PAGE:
Hoarder – Know thyself!
Some people tend to collect all sorts of things books, clothes, shoes,
papers, containers of all sorts and what not. Fortunately Indians do
not collect and keep pets and animals as westerners do. They neither
use them nor dispose off regularly. Such collected mass of useless
materials clutter, occupy space and create many problems. You can not
find anything you want. Unsightly appearance puts you off from doing
anything. The clutter seems so huge that you are afraid: Where do I
begin? You are ashamed of inviting friends to your house and always
prefer to see them elsewhere. Re-arranging useful things and throwing
away what you don't need is always accompanied by a lot of anxiety and
trauma. It becomes an emotional issue making you not to accept
criticism. You do not want to accept or invite help from anybody. If
you are a Senior citizen you tend to develop a sense of belonging to a
lot of useless clutter and can not let things go. You suffer longer
than others because of your age and let me add: some senselessness!
Clutter or hoarding?
Clutter is just accumulation of things in haphazard manner. This could
be a result of lack of space, lack of time, sheer laziness,
procrastination etc. It could also result from physical inability to
attend to a tough physical job – say you are suffering from Arthritis
or joint pains. Given the proper push you would pick up courage to do
some spring cleaning and get rid of clutter. But hoarding is a
compulsive obsession to collect and keep things of all sorts. There is
always some trauma and mental attachment that prevents one from
Here are some tips:
1. If you would like to get rid of the menacing hoarding habit, there
is nothing to panic. Just realize there are plenty of people like you.
In fact there are many online support groups exclusively dealing with
Obsessive Compulsive Hoarding – the largest and oldest being:
http://health.groups.yahoo.com/group/H-C/, managed by Paula Host.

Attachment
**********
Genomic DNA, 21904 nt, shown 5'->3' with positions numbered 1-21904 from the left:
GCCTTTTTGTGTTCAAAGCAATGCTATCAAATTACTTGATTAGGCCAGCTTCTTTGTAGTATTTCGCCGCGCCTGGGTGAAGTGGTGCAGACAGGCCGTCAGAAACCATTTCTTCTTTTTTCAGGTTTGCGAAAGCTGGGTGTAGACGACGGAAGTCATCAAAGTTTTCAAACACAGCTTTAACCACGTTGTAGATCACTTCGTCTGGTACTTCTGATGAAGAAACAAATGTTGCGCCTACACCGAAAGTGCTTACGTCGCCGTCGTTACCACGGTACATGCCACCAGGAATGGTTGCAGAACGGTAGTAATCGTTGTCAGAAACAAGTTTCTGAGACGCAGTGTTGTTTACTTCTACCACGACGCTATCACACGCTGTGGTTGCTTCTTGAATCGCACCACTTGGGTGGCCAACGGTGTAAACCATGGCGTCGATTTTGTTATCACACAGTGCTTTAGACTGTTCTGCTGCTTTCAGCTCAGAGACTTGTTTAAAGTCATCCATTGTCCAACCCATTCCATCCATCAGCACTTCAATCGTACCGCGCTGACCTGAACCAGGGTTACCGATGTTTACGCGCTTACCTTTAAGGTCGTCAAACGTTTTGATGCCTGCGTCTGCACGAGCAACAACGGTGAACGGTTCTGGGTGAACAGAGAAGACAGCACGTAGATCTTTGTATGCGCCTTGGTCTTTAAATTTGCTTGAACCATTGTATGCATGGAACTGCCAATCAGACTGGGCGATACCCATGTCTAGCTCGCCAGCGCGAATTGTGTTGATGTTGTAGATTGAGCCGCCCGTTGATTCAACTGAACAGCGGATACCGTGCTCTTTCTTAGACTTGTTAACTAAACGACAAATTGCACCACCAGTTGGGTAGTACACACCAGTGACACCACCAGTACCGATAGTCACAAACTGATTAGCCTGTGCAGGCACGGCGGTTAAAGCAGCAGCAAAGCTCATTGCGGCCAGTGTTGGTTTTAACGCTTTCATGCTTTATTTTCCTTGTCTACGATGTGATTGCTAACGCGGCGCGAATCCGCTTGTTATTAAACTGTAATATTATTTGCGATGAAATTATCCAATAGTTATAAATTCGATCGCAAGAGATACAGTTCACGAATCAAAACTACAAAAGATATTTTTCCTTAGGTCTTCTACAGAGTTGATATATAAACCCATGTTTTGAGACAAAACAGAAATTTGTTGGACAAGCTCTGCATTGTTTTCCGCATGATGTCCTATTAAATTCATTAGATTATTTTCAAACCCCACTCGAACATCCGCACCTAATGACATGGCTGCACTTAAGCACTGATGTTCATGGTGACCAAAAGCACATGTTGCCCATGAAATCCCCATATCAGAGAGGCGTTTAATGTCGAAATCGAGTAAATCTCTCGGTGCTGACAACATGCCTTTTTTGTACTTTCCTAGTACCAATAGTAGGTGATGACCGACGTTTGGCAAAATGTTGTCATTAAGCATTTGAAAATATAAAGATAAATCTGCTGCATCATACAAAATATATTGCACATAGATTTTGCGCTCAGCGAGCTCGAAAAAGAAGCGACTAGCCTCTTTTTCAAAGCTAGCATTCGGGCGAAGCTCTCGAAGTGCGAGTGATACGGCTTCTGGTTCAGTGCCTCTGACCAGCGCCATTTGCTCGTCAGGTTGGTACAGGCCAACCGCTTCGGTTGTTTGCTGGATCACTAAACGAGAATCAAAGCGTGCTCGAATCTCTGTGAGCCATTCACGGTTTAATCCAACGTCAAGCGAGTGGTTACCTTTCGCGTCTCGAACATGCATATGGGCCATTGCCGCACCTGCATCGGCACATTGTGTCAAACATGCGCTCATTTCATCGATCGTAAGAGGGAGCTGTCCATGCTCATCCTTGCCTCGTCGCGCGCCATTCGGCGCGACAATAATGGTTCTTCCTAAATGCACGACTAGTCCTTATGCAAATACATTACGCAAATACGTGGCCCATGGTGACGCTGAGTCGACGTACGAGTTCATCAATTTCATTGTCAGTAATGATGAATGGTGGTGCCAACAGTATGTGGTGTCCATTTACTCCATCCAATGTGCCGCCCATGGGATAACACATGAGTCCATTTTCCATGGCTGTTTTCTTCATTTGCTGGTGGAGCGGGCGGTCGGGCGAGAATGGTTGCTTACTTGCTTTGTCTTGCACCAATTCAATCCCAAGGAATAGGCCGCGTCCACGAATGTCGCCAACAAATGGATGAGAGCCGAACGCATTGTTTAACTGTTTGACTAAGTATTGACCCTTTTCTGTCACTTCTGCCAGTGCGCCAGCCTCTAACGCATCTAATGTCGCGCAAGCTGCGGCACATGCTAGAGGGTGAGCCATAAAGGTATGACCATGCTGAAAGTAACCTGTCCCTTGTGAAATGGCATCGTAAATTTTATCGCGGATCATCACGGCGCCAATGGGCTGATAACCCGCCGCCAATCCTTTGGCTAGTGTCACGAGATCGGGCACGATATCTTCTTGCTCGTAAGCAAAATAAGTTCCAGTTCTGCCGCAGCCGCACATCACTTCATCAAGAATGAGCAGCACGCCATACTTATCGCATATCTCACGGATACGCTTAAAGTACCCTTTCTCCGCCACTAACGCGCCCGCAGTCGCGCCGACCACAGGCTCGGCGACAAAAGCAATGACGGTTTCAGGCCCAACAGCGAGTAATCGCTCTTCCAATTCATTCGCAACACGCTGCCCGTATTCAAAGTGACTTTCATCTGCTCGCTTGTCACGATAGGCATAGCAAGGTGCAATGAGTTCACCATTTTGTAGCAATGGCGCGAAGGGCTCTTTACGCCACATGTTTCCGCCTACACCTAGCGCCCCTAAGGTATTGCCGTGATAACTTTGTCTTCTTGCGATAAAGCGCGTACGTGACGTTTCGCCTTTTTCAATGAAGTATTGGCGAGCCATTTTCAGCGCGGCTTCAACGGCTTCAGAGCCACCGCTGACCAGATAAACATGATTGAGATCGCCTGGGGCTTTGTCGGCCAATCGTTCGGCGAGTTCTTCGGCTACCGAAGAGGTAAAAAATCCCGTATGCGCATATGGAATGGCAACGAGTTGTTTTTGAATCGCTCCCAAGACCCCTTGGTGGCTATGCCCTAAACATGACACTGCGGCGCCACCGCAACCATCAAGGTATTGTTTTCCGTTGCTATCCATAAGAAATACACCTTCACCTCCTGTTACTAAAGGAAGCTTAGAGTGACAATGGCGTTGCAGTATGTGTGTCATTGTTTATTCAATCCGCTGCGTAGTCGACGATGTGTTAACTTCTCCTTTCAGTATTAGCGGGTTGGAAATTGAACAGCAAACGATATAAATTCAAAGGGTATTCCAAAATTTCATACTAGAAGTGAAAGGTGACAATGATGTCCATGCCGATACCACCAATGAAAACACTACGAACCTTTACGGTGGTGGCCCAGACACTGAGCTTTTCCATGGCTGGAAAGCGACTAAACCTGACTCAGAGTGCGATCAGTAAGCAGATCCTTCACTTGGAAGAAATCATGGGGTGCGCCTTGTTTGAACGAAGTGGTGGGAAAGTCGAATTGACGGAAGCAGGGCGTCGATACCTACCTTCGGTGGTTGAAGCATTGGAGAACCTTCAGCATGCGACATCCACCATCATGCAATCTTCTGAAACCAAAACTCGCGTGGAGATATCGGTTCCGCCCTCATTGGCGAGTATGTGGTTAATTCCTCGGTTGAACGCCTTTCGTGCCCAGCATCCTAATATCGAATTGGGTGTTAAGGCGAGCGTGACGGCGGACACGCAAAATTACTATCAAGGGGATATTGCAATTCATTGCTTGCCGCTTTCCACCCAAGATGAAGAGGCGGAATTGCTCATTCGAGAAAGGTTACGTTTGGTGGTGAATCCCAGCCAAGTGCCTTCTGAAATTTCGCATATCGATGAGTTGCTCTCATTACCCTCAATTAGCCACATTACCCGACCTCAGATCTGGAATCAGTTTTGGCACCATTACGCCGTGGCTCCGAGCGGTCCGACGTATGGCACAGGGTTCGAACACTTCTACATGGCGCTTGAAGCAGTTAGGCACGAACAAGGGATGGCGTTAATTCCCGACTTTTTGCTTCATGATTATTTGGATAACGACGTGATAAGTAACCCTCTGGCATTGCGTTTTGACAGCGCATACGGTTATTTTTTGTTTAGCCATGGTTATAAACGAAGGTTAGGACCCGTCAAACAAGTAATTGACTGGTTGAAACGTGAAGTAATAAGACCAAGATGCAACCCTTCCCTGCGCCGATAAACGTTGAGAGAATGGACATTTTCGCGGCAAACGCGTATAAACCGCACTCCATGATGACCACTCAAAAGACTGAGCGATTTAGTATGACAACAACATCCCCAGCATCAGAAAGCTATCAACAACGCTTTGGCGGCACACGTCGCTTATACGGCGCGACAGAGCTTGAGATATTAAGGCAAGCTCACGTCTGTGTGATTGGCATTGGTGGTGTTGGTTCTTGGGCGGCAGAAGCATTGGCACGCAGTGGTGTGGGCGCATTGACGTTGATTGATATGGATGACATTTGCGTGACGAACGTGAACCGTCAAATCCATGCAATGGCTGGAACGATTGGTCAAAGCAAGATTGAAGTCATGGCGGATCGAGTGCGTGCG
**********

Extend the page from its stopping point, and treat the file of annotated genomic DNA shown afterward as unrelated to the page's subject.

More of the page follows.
2. You can seek the help and advice of a close friend in whom you can
confide. You can take help in hiring persons who do the dirty job of
cleaning up all the accumulated mess of piles of unwanted materials.
3. If you can organize to donate your belongings to needy persons or
organizations then you will get a sense of satisfaction of being
useful. After all your collection did not just go waste!
Difficult but can be done:
While attempting to de-clutter your rooms or shelf space one of the
most crucial and painful steps is about deciding what to keep and what
to throw. The argument that you may need it once you throw away
something or for that matter you may not be able to buy it once you
toss out useless things does not hold water. After all for years you
have had a thing without ever using it; when you really need something
you won't be able to retrieve it because of highly disorganized
clutter. Either way the best logical option is the weed out unwanted
cluttering stuff. Therefore take courage to mercilessly throw away
anything that you have not used since acquiring it or anything that
you may get substitutes if need be. Only important legal documents,
property related papers, tax papers need to be kept.
Books, support groups etc:
If you are a person who will be moved by reading authoritative books
then start with: "Buried in treasures: Help for Compulsive Acquiring,
Saving and Hoarding" by Tolin, Frost & Stektee (OUP). Or share your
concerns in online forums that offer support as already hinted. Once
you have cleared all the clutter you can be of great service to those
around you. And the bottom line is, as Charisse Ward says: "If you do
not use it or need it, it is clutter, and it needs to go".